By Camilo Smith
By Craig Malisow
By Jeff Balke
By Angelica Leicht
By Jeff Balke
By Sean Pendergast
By Sean Pendergast
By Jeff Balke
So let's say you're a Little League softball coach. You want only the best for your little girl, a.k.a. the star pitcher, and her friends, so you do some research on two guys who've volunteered to be the assistant coach. An online background check for the first guy, Daryl Knowles Jr., brings up deferred adjudication for aggravated assault with a deadly weapon, while the same search on the other volunteer, Timothy C. Williford, comes up clean. The decision seems easy. You order a jersey for Williford and pat yourself on the back for your prudence.
Not so fast.
Fifteen years ago, a 19-year-old Daryl Knowles drove up to City Lights, the unofficial make-out spot of Greenville, Texas, and caught his girlfriend cheating on him with another guy. He shone his headlights inside the car, the paramour got out, and words were exchanged. But their conversation was cut short by the girlfriend, who was out past curfew. So she got home and concocted this tale of Knowles flashing a knife and maybe even hitting the other guy's car from behind, saying whatever she could to get her folks off her back for being late. They believed her, and next thing Knowles knew, he was charged with aggravated assault with a deadly weapon. The charge didn't stand, namely because the district attorney got kicked off the case for being related to the other guy, who also happened to contradict the girl's story, but Knowles ended up with deferred adjudication and six months of probation on the lesser charge of reckless conduct, a class B misdemeanor.
Twelve years ago, a 20-year-old Timothy Williford was arrested for burglary in Gatesville, Texas. He had broken into a house, stolen a video camera and later used it to film adolescent girls through windows, according to an affidavit prepared by the Texas Rangers. Several videotapes were recovered, and Williford told the cops he couldn't control his voyeuristic urges and admitted he masturbated while watching the tapes. The court gave him deferred adjudication for the theft and put him on probation. Despite this history, he still shows up clean in official records.
By now you're probably thinking Williford wasn't the better choice for assistant coach after all. But how were you supposed to know? The online screening service you used was the Texas Department of Public Safety's criminal history conviction database, the repository of criminal records from all 254 Texas counties. You had limited access to the same data used by cops and prosecutors (to find and charge suspects) and by school districts and state agencies (to screen applicants for sketchiness). And that's the problem.
The Texas DPS database is full of mistakes and omissions. According to a compliance report the department released last year, only 71 percent of the criminal history records for 2004 are complete. For 2003, it's only 73 percent. Close to 200,000 records are missing from each of those years, and it's unlikely many older records will ever be put into the system.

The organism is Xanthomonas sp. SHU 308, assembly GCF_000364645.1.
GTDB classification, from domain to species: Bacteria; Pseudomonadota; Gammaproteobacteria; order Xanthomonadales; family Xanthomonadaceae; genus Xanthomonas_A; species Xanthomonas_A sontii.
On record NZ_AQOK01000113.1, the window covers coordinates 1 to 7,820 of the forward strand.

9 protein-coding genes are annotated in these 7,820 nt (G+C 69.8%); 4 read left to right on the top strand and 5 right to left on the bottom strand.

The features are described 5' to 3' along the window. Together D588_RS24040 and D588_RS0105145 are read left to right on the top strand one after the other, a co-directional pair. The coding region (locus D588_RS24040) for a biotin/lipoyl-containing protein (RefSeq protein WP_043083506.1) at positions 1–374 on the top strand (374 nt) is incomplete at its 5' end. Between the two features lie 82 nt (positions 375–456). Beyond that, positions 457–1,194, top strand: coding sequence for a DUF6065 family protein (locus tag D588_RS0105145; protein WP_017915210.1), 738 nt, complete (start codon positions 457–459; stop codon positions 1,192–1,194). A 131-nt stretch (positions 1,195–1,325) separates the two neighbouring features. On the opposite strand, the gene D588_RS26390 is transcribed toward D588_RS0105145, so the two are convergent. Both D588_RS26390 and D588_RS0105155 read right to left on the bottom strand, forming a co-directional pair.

On top of that, a recent report by the State Auditor's Office found many unauthorized users with access to the DPS's secure site. These users can see records they shouldn't be looking at, further muddying the integrity of the state's criminal histories.
So far this year, the public portion of the Texas DPS criminal history database has been searched a half-million times by coaches, employers and other folks looking for a little peace of mind. A basic search costs three bucks, plus a small processing fee, making it an inexpensive way to find out who's who.
But the DPS relies on individual counties to report arrests and dispositions, or outcomes, and this is the first step in a system wrought with misinformation. Counties have been required by law to hand over their crime records since 1993, yet the mandate was unfunded and many have been slow to rally.
A 2005 compliance report released by the department revealed that Grimes County, for example, had completed only 8 percent of its reporting for 2004. Out of the 646 charges the county submitted, the DPS has a record of only 49 dispositions, meaning the department has no idea what happened in the other 597 cases. For 2003, the numbers are a little better: Out of 712 charges, 107 dispositions have been reported, giving the county a score of 15 percent.
What does all this mean?
Basically, you could get arrested and convicted of a heinous crime in Grimes County and there's little chance someone searching the DPS database would ever find out about it. Public users are allowed to see records only in which the final outcome has been reported, so they wouldn't even know you'd ever been arrested.
Other Houston-area counties aren't doing so great either. For 2004, Liberty County's records are only 45 percent complete. And then it's 51 percent for Waller, 63 percent for Brazoria, 72 percent for Chambers, 76 percent for Galveston, 77 percent for Fort Bend and 81 percent for Montgomery. Harris tops the list at 104 percent, meaning it somehow reported more outcomes than arrests for 2004.